Tag Archives: brother-in-law

Now for your viewing pleasure: My MAD© Magazine cover rejection

In a recent post I shared an old cartoon I’d done years ago as part of a submission to MAD© magazine which ultimately went nowhere. This got me to thinking about MAD© which I haven’t even looked at in ages. I never subscribed but the library used to have it. (Maybe 10 years ago I asked a librarian about the possibility of the branch carrying it again and was more or less blown off, so I dropped it.)

My former brother-in-law introduced me and my closest-in-age siblings to the magazine when we were in grade school. A bright, observant man, he must have noticed that his wife’s youngest siblings were kind of sheltered and was good enough to hand us a small supply of MAD© back issues and another similar (knock-off?) magazine. We were thrilled! They were just our kind of humor. We had no idea such a wondrous magazine existed.

One of the submissions I sent to MAD© was a cover idea. I didn’t think I could share it here because of potential copyright infringement, but it occurred to me it’ll be okay if I don’t show their mascot or logo. As was true of cartoons, they weren’t interested in the art so much as seeing the concept.


The First Good Man I Knew

My former brother-in-law was the first good man I knew. He was also the first person to marry into our large brood, which he did when I was still a child. He left when I was a young adult. There were boyfriends and girlfriends coming and going from the family, but he was the first and only in-law for a ten year stretch, a unique, possibly not enviable position.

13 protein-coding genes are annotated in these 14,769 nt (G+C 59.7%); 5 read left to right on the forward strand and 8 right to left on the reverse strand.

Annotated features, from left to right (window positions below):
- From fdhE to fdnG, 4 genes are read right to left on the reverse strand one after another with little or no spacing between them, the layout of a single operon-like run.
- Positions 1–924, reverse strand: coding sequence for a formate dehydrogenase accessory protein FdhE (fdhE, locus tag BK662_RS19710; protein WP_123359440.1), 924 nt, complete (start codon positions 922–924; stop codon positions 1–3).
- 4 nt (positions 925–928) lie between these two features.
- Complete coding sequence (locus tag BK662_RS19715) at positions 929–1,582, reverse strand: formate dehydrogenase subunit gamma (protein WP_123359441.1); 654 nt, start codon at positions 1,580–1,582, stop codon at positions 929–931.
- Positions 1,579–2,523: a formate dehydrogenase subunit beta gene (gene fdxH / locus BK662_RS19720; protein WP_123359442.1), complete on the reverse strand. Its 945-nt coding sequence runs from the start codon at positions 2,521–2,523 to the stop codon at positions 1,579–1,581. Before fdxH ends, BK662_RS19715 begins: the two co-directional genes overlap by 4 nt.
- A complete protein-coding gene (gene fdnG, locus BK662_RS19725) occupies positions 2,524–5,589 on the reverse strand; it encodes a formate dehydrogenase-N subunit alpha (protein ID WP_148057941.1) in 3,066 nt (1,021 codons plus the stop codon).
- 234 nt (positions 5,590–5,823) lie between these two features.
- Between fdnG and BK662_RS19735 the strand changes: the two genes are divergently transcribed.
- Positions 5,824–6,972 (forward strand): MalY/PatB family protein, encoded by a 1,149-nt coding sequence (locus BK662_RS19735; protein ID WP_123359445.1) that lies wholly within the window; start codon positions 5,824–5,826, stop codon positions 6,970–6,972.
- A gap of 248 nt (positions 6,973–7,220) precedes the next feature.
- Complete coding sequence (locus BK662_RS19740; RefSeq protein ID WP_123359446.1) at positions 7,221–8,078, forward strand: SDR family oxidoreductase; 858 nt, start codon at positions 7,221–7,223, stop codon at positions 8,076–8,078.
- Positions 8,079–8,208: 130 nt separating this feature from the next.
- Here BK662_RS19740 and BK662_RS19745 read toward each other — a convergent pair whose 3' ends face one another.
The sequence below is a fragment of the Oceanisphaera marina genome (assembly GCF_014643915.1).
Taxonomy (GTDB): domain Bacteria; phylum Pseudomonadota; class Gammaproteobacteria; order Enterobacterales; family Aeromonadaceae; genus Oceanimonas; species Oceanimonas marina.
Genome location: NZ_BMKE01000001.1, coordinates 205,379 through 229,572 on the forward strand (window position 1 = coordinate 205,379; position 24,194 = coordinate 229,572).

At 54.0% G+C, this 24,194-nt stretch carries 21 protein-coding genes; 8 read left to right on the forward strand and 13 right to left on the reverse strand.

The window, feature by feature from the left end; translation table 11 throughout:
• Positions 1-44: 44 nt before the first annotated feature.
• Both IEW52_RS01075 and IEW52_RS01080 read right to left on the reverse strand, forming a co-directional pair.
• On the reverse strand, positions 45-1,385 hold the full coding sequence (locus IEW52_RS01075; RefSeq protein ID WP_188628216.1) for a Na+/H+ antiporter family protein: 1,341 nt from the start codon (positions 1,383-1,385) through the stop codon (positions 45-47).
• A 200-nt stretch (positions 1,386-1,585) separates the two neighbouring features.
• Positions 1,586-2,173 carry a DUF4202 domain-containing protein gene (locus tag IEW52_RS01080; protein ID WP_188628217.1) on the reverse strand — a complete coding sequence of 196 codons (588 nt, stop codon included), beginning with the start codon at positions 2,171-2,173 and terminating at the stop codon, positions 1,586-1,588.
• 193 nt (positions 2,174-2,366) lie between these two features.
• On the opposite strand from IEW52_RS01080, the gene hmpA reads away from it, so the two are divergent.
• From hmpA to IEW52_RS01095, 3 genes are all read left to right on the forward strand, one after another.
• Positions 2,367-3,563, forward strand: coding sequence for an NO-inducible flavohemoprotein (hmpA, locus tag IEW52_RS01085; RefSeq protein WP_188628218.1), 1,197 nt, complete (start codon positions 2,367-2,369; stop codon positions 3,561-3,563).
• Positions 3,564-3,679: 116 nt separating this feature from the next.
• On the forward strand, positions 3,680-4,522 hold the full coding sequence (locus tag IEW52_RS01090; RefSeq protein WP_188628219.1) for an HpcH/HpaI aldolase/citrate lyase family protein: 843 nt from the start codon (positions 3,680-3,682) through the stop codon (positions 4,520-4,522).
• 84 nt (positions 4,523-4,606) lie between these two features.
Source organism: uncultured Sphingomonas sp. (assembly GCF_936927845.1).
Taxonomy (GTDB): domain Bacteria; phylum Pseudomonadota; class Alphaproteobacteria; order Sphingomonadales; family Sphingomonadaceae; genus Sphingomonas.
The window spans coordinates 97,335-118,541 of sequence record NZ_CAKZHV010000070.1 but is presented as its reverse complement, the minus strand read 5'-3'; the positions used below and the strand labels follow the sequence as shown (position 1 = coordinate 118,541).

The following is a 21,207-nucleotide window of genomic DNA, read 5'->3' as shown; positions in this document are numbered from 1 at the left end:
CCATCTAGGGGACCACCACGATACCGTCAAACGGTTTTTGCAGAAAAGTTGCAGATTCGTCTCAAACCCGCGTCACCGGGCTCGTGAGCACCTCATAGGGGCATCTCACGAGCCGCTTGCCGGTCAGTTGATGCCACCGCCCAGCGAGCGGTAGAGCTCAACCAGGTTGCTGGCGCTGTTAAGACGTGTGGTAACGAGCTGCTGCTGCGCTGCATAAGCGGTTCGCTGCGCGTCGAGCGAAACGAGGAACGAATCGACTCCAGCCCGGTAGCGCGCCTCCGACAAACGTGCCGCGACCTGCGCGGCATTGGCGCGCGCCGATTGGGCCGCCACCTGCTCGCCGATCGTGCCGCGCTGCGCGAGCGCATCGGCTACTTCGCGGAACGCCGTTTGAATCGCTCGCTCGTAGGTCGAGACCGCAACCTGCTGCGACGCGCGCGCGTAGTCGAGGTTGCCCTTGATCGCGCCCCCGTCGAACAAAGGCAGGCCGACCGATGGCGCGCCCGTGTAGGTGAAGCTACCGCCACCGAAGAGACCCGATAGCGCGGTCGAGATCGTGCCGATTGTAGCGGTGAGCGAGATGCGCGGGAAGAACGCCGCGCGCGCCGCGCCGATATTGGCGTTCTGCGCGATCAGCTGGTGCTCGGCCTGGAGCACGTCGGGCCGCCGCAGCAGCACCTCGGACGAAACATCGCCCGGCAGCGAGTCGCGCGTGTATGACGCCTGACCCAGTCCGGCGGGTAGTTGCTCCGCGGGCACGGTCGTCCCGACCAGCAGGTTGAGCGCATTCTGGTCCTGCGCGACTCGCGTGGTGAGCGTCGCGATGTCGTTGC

I wasn’t too sure of him at first. He was unknown, not from our community and not someone who glad-handed or courted his wife’s many siblings. It wasn’t clear how he’d fit into the family dynamic or what role he’d play. Unlike my loud, animated family, he was more reserved, less given to emoting and — most crucially — he was logical, a rational, thinking person. This was new. Structured, calm, reasonable approaches to thinking and relating? I hadn’t known it could be done.

I was an observant child, sensitive, and quieter-spoken than much of my family. My brother-in-law’s sensibility appealed to me. I liked listening to what he had to say. He did, it turned out, have a strong sense of humor but unlike the slapstick and bravado that was central to the typical family wit, his was dry and understated. He’d crack a rare chuckle, not laugh uproariously or physically act out a joke or story. He looked a person in the eyes when he spoke and kept his mouth shut when the other person talked. The reward of that chuckle or focus became worth having because my brother-in-law wasn’t an easy audience. This was a man whose attention and respect had to be earned.